The ontogeny of choanocyte chambers during metamorphosis in the demosponge Amphimedon queenslandica

Sogabe, Shunsuke, Nakanishi, Nagayasu and Degnan, Bernard M. (2016) The ontogeny of choanocyte chambers during metamorphosis in the demosponge Amphimedon queenslandica. Evodevo, 7 6: 1-13. doi:10.1186/s13227-016-0042-x

Author Sogabe, Shunsuke
Nakanishi, Nagayasu
Degnan, Bernard M.
Title The ontogeny of choanocyte chambers during metamorphosis in the demosponge Amphimedon queenslandica
Formatted title
The ontogeny of choanocyte chambers during metamorphosis in the demosponge Amphimedon queenslandica
Journal name Evodevo   Check publisher's open access policy
ISSN 2041-9139
Publication date 2016-03-01
Year available 2016
Sub-type Article (original research)
DOI 10.1186/s13227-016-0042-x
Open Access Status DOI
Volume 7
Issue 6
Start page 1
End page 13
Total pages 13
Place of publication London, United Kingdom
Publisher BioMed Central
Language eng
Formatted abstract
The aquiferous body plan of poriferans revolves around internal chambers comprised of choanocytes, a cell type structurally similar to choanoflagellates. These choanocyte chambers perform a range of physiological and developmental functions, including the capture of food and the generation of stem cells. Despite the increasing interest for choanocytes as sponge stem cells, there is limited knowledge on the development of choanocyte chambers. Using a combination of cell lineage tracing, antibody staining and EdU labeling, here we examine the development of choanocytes and the chambers they comprise during metamorphosis in the marine demosponge Amphimedon queenslandica.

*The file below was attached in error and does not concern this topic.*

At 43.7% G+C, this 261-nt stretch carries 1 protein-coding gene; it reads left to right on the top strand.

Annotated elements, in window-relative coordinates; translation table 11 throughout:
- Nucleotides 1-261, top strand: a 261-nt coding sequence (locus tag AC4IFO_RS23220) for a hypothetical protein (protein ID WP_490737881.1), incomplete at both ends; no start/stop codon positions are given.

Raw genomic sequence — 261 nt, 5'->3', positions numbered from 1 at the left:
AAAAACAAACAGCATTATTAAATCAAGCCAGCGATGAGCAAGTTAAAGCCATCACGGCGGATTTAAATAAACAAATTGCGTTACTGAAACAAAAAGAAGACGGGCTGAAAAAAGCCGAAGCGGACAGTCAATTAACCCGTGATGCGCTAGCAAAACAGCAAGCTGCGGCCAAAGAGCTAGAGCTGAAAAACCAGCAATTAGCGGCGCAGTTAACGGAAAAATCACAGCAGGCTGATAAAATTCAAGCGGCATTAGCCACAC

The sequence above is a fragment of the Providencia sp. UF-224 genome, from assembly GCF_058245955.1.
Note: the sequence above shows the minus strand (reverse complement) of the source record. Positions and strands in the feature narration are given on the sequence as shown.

Lineage-tracing experiments show that larval epithelial cells transform into mesenchymal pluripotent stem cells, resembling archeocytes, within 24 h of initiating metamorphosis. By 36 h, some of these labeled archeocyte-like cells have differentiated into choanocytes that will form the first postlarval choanocyte chambers. Non-labeled cells also contribute to these primary choanocyte chambers, consistent with these chambers being a chimera of multiple transdifferentiated larval cell types and not the proliferation of a single choanocyte precursor. Moreover, cell proliferation assays demonstrate that, following the initial formation of choanocyte chambers, chambers grow at least partially by the proliferation of choanocytes within the chamber, although recruitment of individual cells into established chambers also appears to occur. EdU labeling of postlarvae and juveniles reveals that choanocyte chambers are the primary location of cell proliferation during metamorphosis.

Our results show that multiple larval cell lineages typically contribute to formation of individual choanocyte chambers at metamorphosis, contrary to previous reports in other species that show sponge choanocyte chambers form clonally. Choanocytes in postlarval and juvenile A. queenslandica chambers can also divide, with choanocyte chambers being the primary location of cell proliferation. Interestingly, the level of cell proliferation varies greatly between chambers and appears to be contingent on the size, location and developmental state of the chamber. Small chambers on the periphery of the body tend to possess more dividing cells. As choanocytes can also dedifferentiate into archeocyte-like cells, cell proliferation in chambers may not only contribute to chamber growth and self-renewal but also increase the number of pluripotent archeocytes.
Keyword Porifera
Choanocyte chamber
Stem cells
Q-Index Code C1
Q-Index Status Provisional Code
Institutional Status UQ

Document type: Journal Article
Sub-type: Article (original research)
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